Travellogue, Day 12
Aldea, Yavar 22, 00916
Dave voice percolated slowly through his sleep-laden brain. He groaned for a moment, then turned over and said, “What is it, Dave?”
“I hate to disturb you, but Ken is at the door.”
“What? Mph. Let him in.” He rose from the bed, noting that Furry was still fast asleep, grabbed a robe and floated up through the grav tube.
“Morning,” Shardik said. Nickolai waved, tired. “You look tired.”
“I overslept,” Nickolai admitted, painfully. He walked into the kitchen and grabbed a pitcher of orange juice, fumbling for a glass. While he was pouring, Shardik sat down opposite the bar and said, “I’d like to talk to you.”
“I’m sure Furry told you last night about the offer I made.” Nickolai nodded. “I mean it. You’re welcome, too. No questions asked, no expectations.”
“I have to go home,” Nickolai said.
“I know,” Shardik replied. “I kinda figured you would say that. So here’s my next offer. When you return, you walk the Hall. And you stay the same. No change, unless you want to change.”
“I’m changing the Hall. You walk the Hall, you’re a resident of Pendor. It’s that simple. You and Furry don’t have to move to an outcolony or anything like that. You don’t get changed by the Hall, except you become a Pendorian design.”
“What do you mean?”
“You talked to Skii about Pendorian nanobiology. That gets substituted for Saman Transfer. And that goes for anybody, Humans, Katkin, Rats, llerkendi. So far. They’re the only ones this deal is good for.”
“What about my Right of Replacement?”
“It becomes null and void. Your reproductive ability will go down a lot, because Pendorians don’t breed nearly as fast as Terrans do.”
“My reproductive ability is zero,” Nickolai pointed out.
“Well, yes,” Shardik replied. “So I guess it’s a benefit. I was talking about in comparison to original Homo Sapiens. You still get full reproductive control, of course.”
“Why are you doing this?”
“Because I’ve been away from Terra too long,” Shardik admitted. “There’s never been, as far as I know, an interstellar empire based on respect. I think we could make one. You’ve proven it, Nickolai… you want to be part of it.”
“I’m not so sure I want to be ‘part of it’,” Nickolai said. “All I know is, I’ve found things in it worth living for, and that makes me want to give to it. Does that make any sense?”
“All the sense in the world,” Shardik replied. “It proves to me the basic idea I had when Dave first told me about you. It tells me that Terra has forgotten the ultimate adventure, except in a few people, people like you, Nickolai.”
“People,” Nickolai said. “Aaden told me that, a few days ago. People are the ultimate adventure.”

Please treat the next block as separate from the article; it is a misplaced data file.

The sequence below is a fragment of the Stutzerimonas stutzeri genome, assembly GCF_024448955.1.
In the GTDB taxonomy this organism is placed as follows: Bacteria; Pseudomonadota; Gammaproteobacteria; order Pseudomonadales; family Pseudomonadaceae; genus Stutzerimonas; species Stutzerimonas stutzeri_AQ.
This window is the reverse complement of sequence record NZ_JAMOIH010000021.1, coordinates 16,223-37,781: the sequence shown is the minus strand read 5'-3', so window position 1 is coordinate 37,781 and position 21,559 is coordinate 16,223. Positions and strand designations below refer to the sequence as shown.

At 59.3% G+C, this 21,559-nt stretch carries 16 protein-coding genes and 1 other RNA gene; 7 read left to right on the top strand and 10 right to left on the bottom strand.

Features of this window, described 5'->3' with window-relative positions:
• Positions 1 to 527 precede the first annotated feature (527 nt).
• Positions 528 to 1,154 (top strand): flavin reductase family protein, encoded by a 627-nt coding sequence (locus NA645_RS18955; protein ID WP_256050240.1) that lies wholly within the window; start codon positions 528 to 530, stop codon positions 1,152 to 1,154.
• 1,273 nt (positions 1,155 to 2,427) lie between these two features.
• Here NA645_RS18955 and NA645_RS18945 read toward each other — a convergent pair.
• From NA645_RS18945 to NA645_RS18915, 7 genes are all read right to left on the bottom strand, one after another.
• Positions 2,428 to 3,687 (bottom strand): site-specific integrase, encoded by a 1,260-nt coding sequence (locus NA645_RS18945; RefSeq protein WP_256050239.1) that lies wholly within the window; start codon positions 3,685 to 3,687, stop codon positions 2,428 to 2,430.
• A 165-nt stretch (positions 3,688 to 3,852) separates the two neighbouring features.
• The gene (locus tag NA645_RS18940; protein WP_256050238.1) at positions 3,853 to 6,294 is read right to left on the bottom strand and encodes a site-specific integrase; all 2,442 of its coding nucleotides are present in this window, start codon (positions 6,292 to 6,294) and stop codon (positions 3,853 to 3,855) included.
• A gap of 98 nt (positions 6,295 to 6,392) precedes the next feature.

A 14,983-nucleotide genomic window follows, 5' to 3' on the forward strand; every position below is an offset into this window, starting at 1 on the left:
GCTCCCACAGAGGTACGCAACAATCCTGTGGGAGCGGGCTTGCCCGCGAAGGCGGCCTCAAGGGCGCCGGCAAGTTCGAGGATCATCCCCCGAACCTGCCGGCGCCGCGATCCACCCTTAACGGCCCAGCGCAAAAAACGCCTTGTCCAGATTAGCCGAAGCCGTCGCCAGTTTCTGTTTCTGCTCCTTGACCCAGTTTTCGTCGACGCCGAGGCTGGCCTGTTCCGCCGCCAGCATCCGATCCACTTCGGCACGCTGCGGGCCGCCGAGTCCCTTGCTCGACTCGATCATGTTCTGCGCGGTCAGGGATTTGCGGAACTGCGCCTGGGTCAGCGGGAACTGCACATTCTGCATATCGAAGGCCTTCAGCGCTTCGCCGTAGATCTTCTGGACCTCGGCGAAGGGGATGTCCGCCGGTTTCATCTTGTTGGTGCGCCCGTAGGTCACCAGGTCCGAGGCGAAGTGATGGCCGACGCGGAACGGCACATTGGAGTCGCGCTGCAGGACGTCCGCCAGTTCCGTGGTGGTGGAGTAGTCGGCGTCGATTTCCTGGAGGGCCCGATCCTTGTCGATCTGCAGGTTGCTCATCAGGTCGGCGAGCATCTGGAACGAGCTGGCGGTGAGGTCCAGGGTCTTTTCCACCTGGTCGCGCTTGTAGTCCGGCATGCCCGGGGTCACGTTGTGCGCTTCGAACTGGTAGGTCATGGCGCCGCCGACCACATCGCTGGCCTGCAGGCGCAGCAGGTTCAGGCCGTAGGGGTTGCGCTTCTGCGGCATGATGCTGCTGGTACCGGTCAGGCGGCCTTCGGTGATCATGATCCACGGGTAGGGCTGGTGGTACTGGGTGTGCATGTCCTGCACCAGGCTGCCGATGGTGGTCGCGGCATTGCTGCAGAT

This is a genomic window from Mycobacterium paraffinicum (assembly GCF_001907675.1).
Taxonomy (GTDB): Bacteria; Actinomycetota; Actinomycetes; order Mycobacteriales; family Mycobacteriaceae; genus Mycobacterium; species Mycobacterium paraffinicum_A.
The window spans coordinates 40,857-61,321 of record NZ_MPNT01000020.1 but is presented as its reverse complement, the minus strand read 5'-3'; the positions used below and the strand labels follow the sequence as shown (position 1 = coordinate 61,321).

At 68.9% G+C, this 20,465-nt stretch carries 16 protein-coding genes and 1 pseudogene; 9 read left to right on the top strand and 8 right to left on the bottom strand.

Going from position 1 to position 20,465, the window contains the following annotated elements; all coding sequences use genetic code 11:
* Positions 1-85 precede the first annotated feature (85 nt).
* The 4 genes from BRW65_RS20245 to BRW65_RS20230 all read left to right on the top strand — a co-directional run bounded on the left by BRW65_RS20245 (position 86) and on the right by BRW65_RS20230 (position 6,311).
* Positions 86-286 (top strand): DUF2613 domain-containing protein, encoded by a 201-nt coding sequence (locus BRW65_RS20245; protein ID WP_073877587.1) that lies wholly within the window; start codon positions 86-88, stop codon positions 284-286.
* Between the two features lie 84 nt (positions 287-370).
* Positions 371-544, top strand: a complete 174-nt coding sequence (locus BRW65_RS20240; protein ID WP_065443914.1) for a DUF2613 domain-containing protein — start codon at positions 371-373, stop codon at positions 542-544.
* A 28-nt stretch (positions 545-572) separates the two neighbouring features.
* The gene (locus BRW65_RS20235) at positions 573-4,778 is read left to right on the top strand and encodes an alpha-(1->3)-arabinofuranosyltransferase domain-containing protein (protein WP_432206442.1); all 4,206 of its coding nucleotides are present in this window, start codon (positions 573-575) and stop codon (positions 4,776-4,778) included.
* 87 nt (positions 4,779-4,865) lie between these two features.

“Right. Your mother makes art for artificial reasons. She makes it to hear applause, and to see money. She doesn’t do it to see pleasure in another person’s eyes, even if that pleasure is through the vicarious experience of whatever the art conveys, be it love, lust, hatred, whatever. That’s what being alive is all about. No deity, no higher goal exists, than to bring joy to another person. Skii doesn’t see that, but he’s getting there, with every disappointment, with every physical pleasure, he gets a little closer. Aaden and I have known it for a long time, funny as it sounds. Almost from the first time we met, we knew it in each other- and if that joy comes in pushing the mystical boundaries of ourselves through… through whatever it is that Aaden and I do, so be it. P’nyssa and I are like you and Jofuran… we just have it. We just have to be there for each other, and we’re happy.”
Nickolai nodded. “So what happens now?”
“Now?” Shardik asked. “Well, we go on hold for two years. And you’re right. You have to go home… back to Terra. You have to find out for yourself if everything you’ve learned is true. If you’re ready to take responsibility for what I’m putting on you.”
“I don’t think that’s much of a problem.”
“Because it gets you Jofuran?”
“Because it allows me Jofuran,” Nickolai corrected after a pause.
“Good…” Shardik seemed surprised. “Wow. You came around a lot faster than even I would have thought possible.” He stopped and bit his lip. “Look, I took the liberty of having everything of yours packed away and ready to go, and had a few pictures of the picnic I especially liked set aside in an album. You don’t mind?” Nickolai shook his head. “Also, I’ve cooked breakfast. If you want, come and join us in my home.”